Selecting Business Exit Planning Advisors
In the last issue (#48), we discussed the Benefits of Business Exit Planning. In this issue we address Selecting Business Exit Planning Advisors.
A Favorite Famous Quote
"The biggest obstacle to finding a professional adviser is
not being clear about what you want." Paul Clitheroe
Selecting Business Exit Planning Advisors
In Issue #47 - A 20-Step Business Exit Planning Process, two of the important steps were: assembling and communicating your goals to advisors; and selecting a qualified "quarterback" from among your advisors to coordinate and document the results of the exit planning effort.
Assembling a team of multi-discipline advisors is an important step in the business exit planning process.
Exit planning requires a multi-discipline approach.
There are multiple types of plans being developed: a contingency plan to deal with an unexpected death; a business plan to improve the business based on its current valuation and obstacles to a successful sale; a succession plan to improve the capabilities of internal management; tax planning to minimize taxes and maximize net proceeds when the business is sold; retirement transition planning to prepare you mentally for life after business ownership; financial planning to project your retirement needs; wealth management to preserve and protect your assets; and an estate plan to maximize the assets passed to your heirs.
You need a good quarterback for your exit plan
No single advisor is going to have the necessary skill and knowledge to meet all the needs of a comprehensive exit plan. However, one of your existing advisors may have exit planning as a sub-specialty with enough knowledge of all the aspects to shepherd the required resources to complete the required functions. It is best to appoint one of your advisors as the "quarterback" in charge of coordinating the entire exit planning process. The chosen advisor can work with your other professional advisors to accumulate all the necessary information and data necessary for a comprehensive exit plan. Make sure your quarterback is not a rookie, but someone with significant experience in exit planning and accomplished in project management.
Exit planning is an emerging profession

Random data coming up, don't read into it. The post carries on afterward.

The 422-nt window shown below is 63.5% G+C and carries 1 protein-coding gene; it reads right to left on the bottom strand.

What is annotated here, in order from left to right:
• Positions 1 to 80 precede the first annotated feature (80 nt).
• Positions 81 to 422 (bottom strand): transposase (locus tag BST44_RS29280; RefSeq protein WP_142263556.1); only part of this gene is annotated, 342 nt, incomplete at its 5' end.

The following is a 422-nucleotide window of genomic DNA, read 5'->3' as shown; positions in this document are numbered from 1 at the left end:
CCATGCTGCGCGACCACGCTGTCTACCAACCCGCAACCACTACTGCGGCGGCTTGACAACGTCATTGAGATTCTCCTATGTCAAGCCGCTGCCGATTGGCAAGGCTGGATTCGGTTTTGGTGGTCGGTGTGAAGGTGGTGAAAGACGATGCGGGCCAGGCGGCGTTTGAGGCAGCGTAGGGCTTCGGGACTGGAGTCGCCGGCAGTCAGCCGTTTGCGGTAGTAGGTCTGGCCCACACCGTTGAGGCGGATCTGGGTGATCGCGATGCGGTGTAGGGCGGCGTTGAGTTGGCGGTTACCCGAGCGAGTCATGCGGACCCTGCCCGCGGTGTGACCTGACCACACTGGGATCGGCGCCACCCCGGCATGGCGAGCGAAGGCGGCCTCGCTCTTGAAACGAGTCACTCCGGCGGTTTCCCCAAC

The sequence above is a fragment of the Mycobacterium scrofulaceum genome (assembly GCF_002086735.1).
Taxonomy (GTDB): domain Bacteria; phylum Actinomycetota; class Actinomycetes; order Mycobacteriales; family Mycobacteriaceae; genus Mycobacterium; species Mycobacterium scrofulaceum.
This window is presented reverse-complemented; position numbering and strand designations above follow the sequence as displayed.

A few organizations have developed training programs to provide certification in exit planning. Each organization has created their own unique process for developing an exit plan and each provides educational services to advisors in other professions to enable incorporation of exit planning into their professional practices. Some of those trained advisors will seize the opportunity to truly make exit planning a primary service. Others will offer exit planning as a sub-specialty marketing ploy to get a foot in the door for their primary specialty. Your best bet for a quarterback is to identify an advisor who offers exit planning as a primary service. If an advisor is learning the ropes on your nickel, they may lack the efficiency of an experienced exit planner, which may result in higher fees for lesser expertise.
Organizations offering exit planning certifications
Following, in alphabetical order, are the three training organizations and the professional designations they provide in business exit planning:
|Business Enterprise Institute
||Certified Exit Planners (CExP)
|Exit Planning Institute
||Certified Exit Planning Advisor (CEPA)
|Pinnacle Equity Solutions
||Certified Business Exit Consultant (CBEC)
A collaborative approach to exit planning
These organizations stress a collaborative and comprehensive approach to exit planning. Your quarterback will require input from some of your other advisors but can help move the effort along on a timely and efficient basis, and will develop and write the exit planning report. Although your input is required, the quarterback can help reduce your time investment and keep moving the ball forward while you concentrate on your role as a business owner. By enabling you to ultimately monetize an illiquid asset (your business) and increase its value, and provide other financial and emotional benefits, the advisor monies expended in developing your exit plan will generate a significant return on investment.
Types of advisors
Depending on your situation and your current advisors, your quarterback may come from the following professions: a business broker, a merger and acquisition (M&A) intermediary, a CPA/accountant, an income tax specialist, an attorney, a personal financial planner, an estate planner, an investment advisor/manager, a professional business appraiser, a real estate appraiser, an insurance professional, an employee benefit specialist, a business/management consultant or a dedicated exit planner.
Don't compromise when selecting the advisor to quarterback your exit plan
As it relates to exit planning, no single profession is necessarily better than others. However, if none of your current advisors have previous significant exit planning experience, don't compromise. It's too important. Find an exit planning specialist in your local market who can work with your existing advisors to efficiently develop your business exit plan.
When selecting your .......